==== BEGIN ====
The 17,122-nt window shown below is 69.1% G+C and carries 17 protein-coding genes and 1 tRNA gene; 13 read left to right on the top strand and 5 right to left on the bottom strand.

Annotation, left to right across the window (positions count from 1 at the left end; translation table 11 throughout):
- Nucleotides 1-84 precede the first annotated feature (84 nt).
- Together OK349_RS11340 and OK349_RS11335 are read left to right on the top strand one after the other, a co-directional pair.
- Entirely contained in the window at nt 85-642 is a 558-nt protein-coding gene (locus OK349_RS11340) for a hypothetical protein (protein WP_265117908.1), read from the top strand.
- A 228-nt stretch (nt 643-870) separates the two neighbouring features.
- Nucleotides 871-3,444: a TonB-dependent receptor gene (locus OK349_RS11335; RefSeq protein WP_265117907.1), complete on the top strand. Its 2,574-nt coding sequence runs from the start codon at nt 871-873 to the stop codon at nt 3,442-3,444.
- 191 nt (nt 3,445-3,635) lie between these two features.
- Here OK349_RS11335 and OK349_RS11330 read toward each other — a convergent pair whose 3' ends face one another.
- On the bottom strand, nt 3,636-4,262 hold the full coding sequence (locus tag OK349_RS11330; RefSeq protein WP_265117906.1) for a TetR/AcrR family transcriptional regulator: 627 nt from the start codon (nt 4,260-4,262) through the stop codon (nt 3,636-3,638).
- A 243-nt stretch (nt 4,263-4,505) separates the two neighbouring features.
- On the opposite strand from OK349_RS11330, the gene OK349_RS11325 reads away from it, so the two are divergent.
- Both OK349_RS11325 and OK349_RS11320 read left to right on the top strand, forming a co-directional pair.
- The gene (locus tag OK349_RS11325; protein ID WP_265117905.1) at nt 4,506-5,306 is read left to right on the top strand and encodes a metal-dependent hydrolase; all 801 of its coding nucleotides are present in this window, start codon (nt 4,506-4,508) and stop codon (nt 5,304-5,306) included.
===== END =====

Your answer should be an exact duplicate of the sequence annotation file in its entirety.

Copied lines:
The 17,122-nt window shown below is 69.1% G+C and carries 17 protein-coding genes and 1 tRNA gene; 13 read left to right on the top strand and 5 right to left on the bottom strand.

Annotation, left to right across the window (positions count from 1 at the left end; translation table 11 throughout):
- Nucleotides 1-84 precede the first annotated feature (84 nt).
- Together OK349_RS11340 and OK349_RS11335 are read left to right on the top strand one after the other, a co-directional pair.
- Entirely contained in the window at nt 85-642 is a 558-nt protein-coding gene (locus OK349_RS11340) for a hypothetical protein (protein WP_265117908.1), read from the top strand.
- A 228-nt stretch (nt 643-870) separates the two neighbouring features.
- Nucleotides 871-3,444: a TonB-dependent receptor gene (locus OK349_RS11335; RefSeq protein WP_265117907.1), complete on the top strand. Its 2,574-nt coding sequence runs from the start codon at nt 871-873 to the stop codon at nt 3,442-3,444.
- 191 nt (nt 3,445-3,635) lie between these two features.
- Here OK349_RS11335 and OK349_RS11330 read toward each other — a convergent pair whose 3' ends face one another.
- On the bottom strand, nt 3,636-4,262 hold the full coding sequence (locus tag OK349_RS11330; RefSeq protein WP_265117906.1) for a TetR/AcrR family transcriptional regulator: 627 nt from the start codon (nt 4,260-4,262) through the stop codon (nt 3,636-3,638).
- A 243-nt stretch (nt 4,263-4,505) separates the two neighbouring features.
- On the opposite strand from OK349_RS11330, the gene OK349_RS11325 reads away from it, so the two are divergent.
- Both OK349_RS11325 and OK349_RS11320 read left to right on the top strand, forming a co-directional pair.
- The gene (locus tag OK349_RS11325; protein ID WP_265117905.1) at nt 4,506-5,306 is read left to right on the top strand and encodes a metal-dependent hydrolase; all 801 of its coding nucleotides are present in this window, start codon (nt 4,506-4,508) and stop codon (nt 5,304-5,306) included.